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  1. #1
    Veteran Member dieselcrawler's Avatar
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    Default I-beam size 30' span

    We are thinking of adding on to our house, 24' deep, 28 to 30' wide. The lower level will be garage space, and it would be nice to not have post in between the parking spaces supporting a beam for the floor above. The beam would be spanning the 28 to 30' width, so I can use 12' floor joist for the 24' depth. The ceiling hight in the garage area will be 10 to 12' tall, so the hight of the I-beam wouldn't matter, as I can easily keep a 9' clear space below the beam. The floor above will be bedrooms and bathroom area, I do not remember the loads per square foot for calculations, been 20 years since I had to think about it.

    Any feedback welcome, just in the brainstorming stage right now, starting some sketches, to get materials estimated, and cost figured.
    Greg AKA DieselCrawler
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  2. #2
    Super Member schmism's Avatar
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    Default Re: I-beam size 30' span

    40 lbs/sf live load for floors (40psf LL) is typical for residential construction.
    Steve - TC33D 4x4 FEL, dual rear remotes with toys

  3. #3
    Elite Member CurlyDave's Avatar
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    Default Re: I-beam size 30' span

    I would design this with the beam in the 24' dimension.

    Most span tables will allow much more than 15' for 2" x 12" joists of almost any species commonly used for construction.

    A 24' beam can probably be a GluLam using standard joist hangers for the joists.

    24' x 30' = 720 sq ft. live load of 40 psf = 28800 pounds. 1/2 is supported by beam in center = 14400 lb

    14400/24 = 600 pounds/lineal foot.

    Look at the table here: http://www.aitc-glulam.org/pdf/Capacity/DF_27.PDF and you would need either a 5-1/8" x 18" or a 6-3/4" x 16-1/2" Doug fir/Larch GluLam.

    This is not a particularly large beam and I would increase the size to 6-6/4" x 18" or even 19-1/2" to give a substantial increase in floor stiffness at a very modest cost increase.

    P.S. when you have this designed consider adding a hard point in one bay of the garage suitable for a chain hoist or even a come-along to use as an engine hoist. I suggested this to my neighbor about 20 years ago, and he put one in. When his then 8 year old son entered his teen age years they must have rebuilt 3 or 4 engines together, always using the hard point to remove and replace them.
    40 Acres on a hill - fantastic view. JD 110 TLB, 4-n-1, 12" bucket, 18" bucket, Addington thumb, rock bucket (doubles as root grapple)

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  4. #4
    Veteran Member the old grind's Avatar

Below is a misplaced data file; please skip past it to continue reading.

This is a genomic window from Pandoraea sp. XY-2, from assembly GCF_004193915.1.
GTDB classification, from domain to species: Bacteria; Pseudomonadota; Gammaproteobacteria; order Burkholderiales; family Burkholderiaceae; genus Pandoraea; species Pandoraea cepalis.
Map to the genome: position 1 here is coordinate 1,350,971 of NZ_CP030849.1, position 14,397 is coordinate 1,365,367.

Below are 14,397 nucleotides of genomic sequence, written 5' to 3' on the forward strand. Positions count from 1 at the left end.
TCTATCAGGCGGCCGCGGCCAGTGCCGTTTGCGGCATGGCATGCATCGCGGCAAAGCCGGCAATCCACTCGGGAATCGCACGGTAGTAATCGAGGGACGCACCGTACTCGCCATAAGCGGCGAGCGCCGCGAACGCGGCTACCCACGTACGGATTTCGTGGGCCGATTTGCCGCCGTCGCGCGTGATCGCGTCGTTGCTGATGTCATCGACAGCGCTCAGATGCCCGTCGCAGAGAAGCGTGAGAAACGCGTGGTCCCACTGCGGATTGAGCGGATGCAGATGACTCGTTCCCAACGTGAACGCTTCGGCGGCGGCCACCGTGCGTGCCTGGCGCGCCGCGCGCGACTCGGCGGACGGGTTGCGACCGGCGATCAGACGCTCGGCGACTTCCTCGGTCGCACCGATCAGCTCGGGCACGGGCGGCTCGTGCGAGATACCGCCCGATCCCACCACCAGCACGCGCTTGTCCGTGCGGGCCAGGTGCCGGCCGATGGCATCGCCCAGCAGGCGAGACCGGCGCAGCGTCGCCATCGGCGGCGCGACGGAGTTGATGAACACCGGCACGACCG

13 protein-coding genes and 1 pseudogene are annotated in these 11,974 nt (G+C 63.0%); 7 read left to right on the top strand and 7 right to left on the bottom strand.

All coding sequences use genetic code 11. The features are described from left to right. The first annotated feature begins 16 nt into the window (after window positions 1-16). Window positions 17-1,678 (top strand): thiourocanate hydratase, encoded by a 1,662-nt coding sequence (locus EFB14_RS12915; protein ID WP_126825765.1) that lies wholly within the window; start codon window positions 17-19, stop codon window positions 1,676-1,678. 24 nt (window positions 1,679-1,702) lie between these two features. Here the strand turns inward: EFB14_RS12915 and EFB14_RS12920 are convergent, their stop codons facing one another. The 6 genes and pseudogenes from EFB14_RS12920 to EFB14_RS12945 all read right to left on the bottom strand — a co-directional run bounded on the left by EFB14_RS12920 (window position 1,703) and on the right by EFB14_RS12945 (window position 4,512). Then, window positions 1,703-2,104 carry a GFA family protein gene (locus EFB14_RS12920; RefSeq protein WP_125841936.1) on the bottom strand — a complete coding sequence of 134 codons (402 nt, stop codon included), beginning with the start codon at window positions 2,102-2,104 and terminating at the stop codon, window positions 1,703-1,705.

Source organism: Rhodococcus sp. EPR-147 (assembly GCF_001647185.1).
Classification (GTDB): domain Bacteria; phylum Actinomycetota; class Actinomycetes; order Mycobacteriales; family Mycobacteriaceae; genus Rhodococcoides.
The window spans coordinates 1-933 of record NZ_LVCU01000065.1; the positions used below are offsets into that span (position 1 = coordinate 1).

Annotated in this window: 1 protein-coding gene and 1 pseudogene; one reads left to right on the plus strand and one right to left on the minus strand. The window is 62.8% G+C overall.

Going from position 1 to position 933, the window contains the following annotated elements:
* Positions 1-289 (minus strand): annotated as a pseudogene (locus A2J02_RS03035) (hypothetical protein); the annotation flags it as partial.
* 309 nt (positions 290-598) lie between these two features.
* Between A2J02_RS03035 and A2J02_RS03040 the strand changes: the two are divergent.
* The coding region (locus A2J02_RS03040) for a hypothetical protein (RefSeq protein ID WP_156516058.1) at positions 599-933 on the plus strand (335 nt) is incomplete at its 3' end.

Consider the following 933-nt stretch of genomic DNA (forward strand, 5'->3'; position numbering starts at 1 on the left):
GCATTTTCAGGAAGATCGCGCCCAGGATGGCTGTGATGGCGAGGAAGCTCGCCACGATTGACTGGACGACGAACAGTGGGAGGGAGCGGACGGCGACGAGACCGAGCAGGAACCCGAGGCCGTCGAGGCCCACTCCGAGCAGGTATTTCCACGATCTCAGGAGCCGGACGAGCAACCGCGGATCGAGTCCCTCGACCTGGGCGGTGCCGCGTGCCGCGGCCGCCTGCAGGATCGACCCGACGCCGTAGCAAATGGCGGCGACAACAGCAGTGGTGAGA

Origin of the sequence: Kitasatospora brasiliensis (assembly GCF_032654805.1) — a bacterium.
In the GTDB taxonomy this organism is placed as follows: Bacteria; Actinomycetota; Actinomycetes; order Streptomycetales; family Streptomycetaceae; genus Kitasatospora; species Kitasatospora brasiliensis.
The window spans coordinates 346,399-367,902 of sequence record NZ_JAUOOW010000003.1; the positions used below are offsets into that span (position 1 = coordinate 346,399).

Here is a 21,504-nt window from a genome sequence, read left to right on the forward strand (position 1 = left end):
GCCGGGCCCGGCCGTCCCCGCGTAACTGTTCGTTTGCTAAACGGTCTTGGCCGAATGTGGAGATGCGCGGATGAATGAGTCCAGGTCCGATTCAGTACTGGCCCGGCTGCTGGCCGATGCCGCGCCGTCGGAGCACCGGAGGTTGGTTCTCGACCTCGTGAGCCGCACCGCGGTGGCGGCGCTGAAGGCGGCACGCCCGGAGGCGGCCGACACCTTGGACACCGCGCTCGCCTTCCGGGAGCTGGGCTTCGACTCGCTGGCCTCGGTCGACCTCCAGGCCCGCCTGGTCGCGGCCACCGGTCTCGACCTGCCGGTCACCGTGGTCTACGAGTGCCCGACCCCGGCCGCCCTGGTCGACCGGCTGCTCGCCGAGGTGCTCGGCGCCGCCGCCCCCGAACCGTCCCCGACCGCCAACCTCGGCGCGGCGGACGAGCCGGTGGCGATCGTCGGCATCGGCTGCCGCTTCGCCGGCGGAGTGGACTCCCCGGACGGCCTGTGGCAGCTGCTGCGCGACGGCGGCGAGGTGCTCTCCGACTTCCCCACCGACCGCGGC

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    Default Re: I-beam size 30' span

    Brainstorming? (insomnia) My home's main floor is on 18" deep 2x4 'W' trusses 24" OC and interior walls are net 27' apart above where they span. There is no beam, and there's a raceway for the HVAC plenum down the truss centers. Family room below is 18' x 27' with no posts or beams. ('residential height' ~ 7' 6" to suspended ceiling. (pics on request .. )

    The steel beam proposed I'd guess to be all 12" or more unless say two set spaced for 8' joists above or other combo. (It/they could be between vs under joists if you add a lintel(s) to the bottom(s). Door header need not be below them but needs considered depending on which wall gets doors and their sizes/clearances. Ceiling might be higher than the bottom of a beam under joists (assuming 12" & 12"). Do check with an engineer, familiar pal/dealer about options/possibilities for such trusses, beams, lintels, etc (16" OC surely spec'd) vs simple joists & beam and compare costs of all the bits each thing considered.

    Ease of pluming/wiring facilities above/thru trusses (BTDT) is nice. Much to consider. Door header might could be tripled joists if on the short wall vs welded up or something. Doors on the long wall? 'W' trusses are hung by the top chord, so a header under their tails would o'lap nearly their full depth/height. (my garage's ceiling and door header are trussed.)

    Your building inspector/dept might refer you to someone for advice to their 'er liking (sure to green tag first insp). There are ways ... and I apologize if I added confusion to a process whose method has been pretty much decided.

    Oh, and my guess on the beam 'depth' was based on a 28' wide x 82' modular home setup. Going from 4" x 8" to 4" x 12" steel to span the four main 'rails' (~27') was approved to eliminate all posts. (Going from 4" to 6" wide beam would mean more of its own weight/load to carry, to install, and +$$). Garage, entry from narrow end, is 27' x 30' and adjacent family room is 27' x 30.5'. btw, For o'all ceiling height one 'cross-beam' in each ceiling (4" x 4" x 28' showing) is cosmetically wrapped but not obvious/unsightly. tog

  5. #5
    Veteran Member dieselcrawler's Avatar
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    Default Re: I-beam size 30' span

    I have to span the 28' distance because I cannot put one in the center to span the 24' distance, it would be in the middle of one of the garage bays. If I went that route, I would have to use 2 beams 24' long,

    I also doubt any major automotive repairs would take place here, as I have a work Bay in the barn already set up with beam trolley and 2 chain hoist. Not that I wouldn't mind, this garage would be bigger and nicer and warm and... and the wife won't let me! This is "her" parking area, I've already "junked up the barn enough".

    Also, we are out in the country, there is no inspection to worry about, but I, like my father, want to do things right and tend to lean towards overkill... if it calls for a 10" beam, I will likely get a 12" beam.